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13 WTHR Indianapolis | Indianapolis Local News & Weather

Indiana VA hospital: 8th highest death rate for COVID-19 nationwide; 3 staff deaths also reported

Testing at Roudebush VA Medical Center of at least 500 vetarans found 131 had the virus. Ten veterans have died.

INDIANAPOLIS (WTHR) — Indiana's largest VA hospital is defending its safety policies in the face of patient and employee deaths.

Outside the Roudebush VA Medical Center on Monday was another day of drive-thru COVID-19 testing.

It's one of the first steps the Indianapolis facility is taking to minimize patient exposure.

So far, at least 500 veterans from Terre Haute to Richmond and West Lafayette to Jasper have made the drive to West 10th Street.

The testing found 131 veterans had the virus. Ten veterans have died.

According to reports provided by the U.S. Department of Veterans Affairs and its Access To Care page, a comparison of VA cases diagnosed and treated at VA facilities across the country found the Roudebush facility is eighth in the nation when it comes to deaths.

At the top of the list are two New York VA facilities with 40 or more fatalities.

Those are followed by hotspots like:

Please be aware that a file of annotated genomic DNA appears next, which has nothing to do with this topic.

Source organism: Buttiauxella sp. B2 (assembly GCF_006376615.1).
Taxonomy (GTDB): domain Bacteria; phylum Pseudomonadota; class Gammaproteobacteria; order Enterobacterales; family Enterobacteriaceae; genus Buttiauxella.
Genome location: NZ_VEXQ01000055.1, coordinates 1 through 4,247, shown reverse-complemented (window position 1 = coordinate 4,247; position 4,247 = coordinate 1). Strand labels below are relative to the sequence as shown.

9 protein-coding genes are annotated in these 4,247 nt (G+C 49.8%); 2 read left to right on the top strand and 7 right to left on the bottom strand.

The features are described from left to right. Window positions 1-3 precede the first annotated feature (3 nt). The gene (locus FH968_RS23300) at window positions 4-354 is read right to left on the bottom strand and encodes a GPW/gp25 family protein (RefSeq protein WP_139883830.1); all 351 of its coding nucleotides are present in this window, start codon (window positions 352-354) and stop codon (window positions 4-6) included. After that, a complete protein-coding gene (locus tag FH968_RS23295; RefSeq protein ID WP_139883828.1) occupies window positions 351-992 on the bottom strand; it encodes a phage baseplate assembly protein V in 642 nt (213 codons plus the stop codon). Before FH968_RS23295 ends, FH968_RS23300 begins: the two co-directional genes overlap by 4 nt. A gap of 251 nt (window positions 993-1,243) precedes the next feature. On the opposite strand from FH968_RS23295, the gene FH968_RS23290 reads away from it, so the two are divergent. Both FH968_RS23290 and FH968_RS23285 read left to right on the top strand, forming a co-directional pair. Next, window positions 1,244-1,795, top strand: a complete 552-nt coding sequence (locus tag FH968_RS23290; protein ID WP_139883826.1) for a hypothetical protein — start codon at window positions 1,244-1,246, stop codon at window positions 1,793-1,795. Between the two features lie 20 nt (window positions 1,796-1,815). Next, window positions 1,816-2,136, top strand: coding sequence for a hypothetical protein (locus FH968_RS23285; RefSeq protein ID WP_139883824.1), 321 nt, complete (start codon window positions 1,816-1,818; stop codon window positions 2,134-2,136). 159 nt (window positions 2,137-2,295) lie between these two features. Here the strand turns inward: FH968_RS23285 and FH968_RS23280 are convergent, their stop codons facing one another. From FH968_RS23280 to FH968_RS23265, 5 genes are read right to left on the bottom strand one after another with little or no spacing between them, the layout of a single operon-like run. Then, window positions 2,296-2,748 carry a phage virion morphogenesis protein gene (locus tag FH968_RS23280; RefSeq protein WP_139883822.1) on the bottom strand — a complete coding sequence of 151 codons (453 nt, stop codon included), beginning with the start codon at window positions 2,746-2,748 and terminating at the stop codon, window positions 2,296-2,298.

• New Jersey
  • Louisiana
  • Detroit
  • Washington
  • Illinois

Employees are getting sick too.

As many as 72 have contracted COVID-19 at the Indianapolis facility, and three staff members have also died.

"I don't think we have any evidence at this point that they were exposed to COVID-19 here in the hospital," explained Richard Griffth, communications director at the facility.

According to Griffith, none of the staff members worked in the COVID Unit.

Credit: WTHR
Testing for COVID-19 at Roudebush VA Medical Hospital. (WTHR)

He said up to 4,000 employees are screened for symptoms before they start work each day.

But VA workers across the nation and here in Indiana have complained of VA policies for masks potentially putting them at risk.

"If somebody comes in and screens and has a symptom, they're going to get a mask right away. If that test comes back positive, they're going to go home," Griffith explained.

But until that test comes back positive, workers are expected on the job.

"It's really hard as a health care agency. We all come to work. We know what it takes and take an oath to work with patients. We've worked really hard to make sure that folks dealing with patient care have the masks they need," Griffith told 13 Investigates.

Tosha Draper, an RN and the operations chief of the VA COVID Unit, told 13 Investigates they're trying to limit exposure by allowing only one worker to access each COVID-19 patient. She said the facility is also following CDC guidelines for the level of masks and personal protection equipment each staff member receives.

"It was very challenging. It was very scary because we didn't know what we were dealing with," Draper said.

"Everyone has struggled across the country to figure out the right levels," added Griffith, talking about the guidance for use of personal protective equipment.